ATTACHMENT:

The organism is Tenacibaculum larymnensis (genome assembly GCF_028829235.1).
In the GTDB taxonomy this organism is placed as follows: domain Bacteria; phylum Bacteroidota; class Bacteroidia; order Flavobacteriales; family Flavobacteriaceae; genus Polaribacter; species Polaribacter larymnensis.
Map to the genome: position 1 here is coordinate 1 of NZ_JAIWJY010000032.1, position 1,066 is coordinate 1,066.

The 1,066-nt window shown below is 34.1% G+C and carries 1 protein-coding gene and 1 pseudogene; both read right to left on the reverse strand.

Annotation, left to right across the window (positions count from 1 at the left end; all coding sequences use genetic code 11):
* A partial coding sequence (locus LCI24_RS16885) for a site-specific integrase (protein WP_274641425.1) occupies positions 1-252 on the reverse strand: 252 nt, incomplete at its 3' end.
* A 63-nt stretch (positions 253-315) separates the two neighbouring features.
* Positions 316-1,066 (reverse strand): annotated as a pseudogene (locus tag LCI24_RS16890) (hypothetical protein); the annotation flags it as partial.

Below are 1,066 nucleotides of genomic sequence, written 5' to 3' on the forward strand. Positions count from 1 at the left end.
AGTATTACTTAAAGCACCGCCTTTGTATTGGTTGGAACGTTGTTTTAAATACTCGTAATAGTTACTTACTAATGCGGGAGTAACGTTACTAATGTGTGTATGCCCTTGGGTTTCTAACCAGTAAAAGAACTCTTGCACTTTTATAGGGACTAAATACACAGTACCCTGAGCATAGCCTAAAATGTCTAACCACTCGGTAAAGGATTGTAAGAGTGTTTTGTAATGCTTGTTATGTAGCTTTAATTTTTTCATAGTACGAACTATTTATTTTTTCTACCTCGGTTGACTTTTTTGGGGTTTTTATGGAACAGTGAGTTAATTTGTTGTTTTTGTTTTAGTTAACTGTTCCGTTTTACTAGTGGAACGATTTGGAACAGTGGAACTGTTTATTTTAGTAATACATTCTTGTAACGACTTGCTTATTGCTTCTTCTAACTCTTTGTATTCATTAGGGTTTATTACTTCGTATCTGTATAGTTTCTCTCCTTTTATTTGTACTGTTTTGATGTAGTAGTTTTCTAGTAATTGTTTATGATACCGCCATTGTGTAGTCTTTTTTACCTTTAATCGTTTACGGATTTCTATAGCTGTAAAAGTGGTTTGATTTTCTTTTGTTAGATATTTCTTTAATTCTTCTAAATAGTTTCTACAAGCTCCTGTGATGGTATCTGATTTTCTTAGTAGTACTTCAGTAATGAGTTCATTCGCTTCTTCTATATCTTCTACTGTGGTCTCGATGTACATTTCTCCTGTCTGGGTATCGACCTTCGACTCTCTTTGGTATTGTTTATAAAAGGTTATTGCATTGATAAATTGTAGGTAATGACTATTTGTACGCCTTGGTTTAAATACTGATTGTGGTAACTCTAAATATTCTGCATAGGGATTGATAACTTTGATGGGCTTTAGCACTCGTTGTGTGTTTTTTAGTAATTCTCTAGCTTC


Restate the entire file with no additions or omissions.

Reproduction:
The organism is Tenacibaculum larymnensis (genome assembly GCF_028829235.1).
In the GTDB taxonomy this organism is placed as follows: domain Bacteria; phylum Bacteroidota; class Bacteroidia; order Flavobacteriales; family Flavobacteriaceae; genus Polaribacter; species Polaribacter larymnensis.
Map to the genome: position 1 here is coordinate 1 of NZ_JAIWJY010000032.1, position 1,066 is coordinate 1,066.

The 1,066-nt window shown below is 34.1% G+C and carries 1 protein-coding gene and 1 pseudogene; both read right to left on the reverse strand.

Annotation, left to right across the window (positions count from 1 at the left end; all coding sequences use genetic code 11):
* A partial coding sequence (locus LCI24_RS16885) for a site-specific integrase (protein WP_274641425.1) occupies positions 1-252 on the reverse strand: 252 nt, incomplete at its 3' end.
* A 63-nt stretch (positions 253-315) separates the two neighbouring features.
* Positions 316-1,066 (reverse strand): annotated as a pseudogene (locus tag LCI24_RS16890) (hypothetical protein); the annotation flags it as partial.

Below are 1,066 nucleotides of genomic sequence, written 5' to 3' on the forward strand. Positions count from 1 at the left end.
AGTATTACTTAAAGCACCGCCTTTGTATTGGTTGGAACGTTGTTTTAAATACTCGTAATAGTTACTTACTAATGCGGGAGTAACGTTACTAATGTGTGTATGCCCTTGGGTTTCTAACCAGTAAAAGAACTCTTGCACTTTTATAGGGACTAAATACACAGTACCCTGAGCATAGCCTAAAATGTCTAACCACTCGGTAAAGGATTGTAAGAGTGTTTTGTAATGCTTGTTATGTAGCTTTAATTTTTTCATAGTACGAACTATTTATTTTTTCTACCTCGGTTGACTTTTTTGGGGTTTTTATGGAACAGTGAGTTAATTTGTTGTTTTTGTTTTAGTTAACTGTTCCGTTTTACTAGTGGAACGATTTGGAACAGTGGAACTGTTTATTTTAGTAATACATTCTTGTAACGACTTGCTTATTGCTTCTTCTAACTCTTTGTATTCATTAGGGTTTATTACTTCGTATCTGTATAGTTTCTCTCCTTTTATTTGTACTGTTTTGATGTAGTAGTTTTCTAGTAATTGTTTATGATACCGCCATTGTGTAGTCTTTTTTACCTTTAATCGTTTACGGATTTCTATAGCTGTAAAAGTGGTTTGATTTTCTTTTGTTAGATATTTCTTTAATTCTTCTAAATAGTTTCTACAAGCTCCTGTGATGGTATCTGATTTTCTTAGTAGTACTTCAGTAATGAGTTCATTCGCTTCTTCTATATCTTCTACTGTGGTCTCGATGTACATTTCTCCTGTCTGGGTATCGACCTTCGACTCTCTTTGGTATTGTTTATAAAAGGTTATTGCATTGATAAATTGTAGGTAATGACTATTTGTACGCCTTGGTTTAAATACTGATTGTGGTAACTCTAAATATTCTGCATAGGGATTGATAACTTTGATGGGCTTTAGCACTCGTTGTGTGTTTTTTAGTAATTCTCTAGCTTC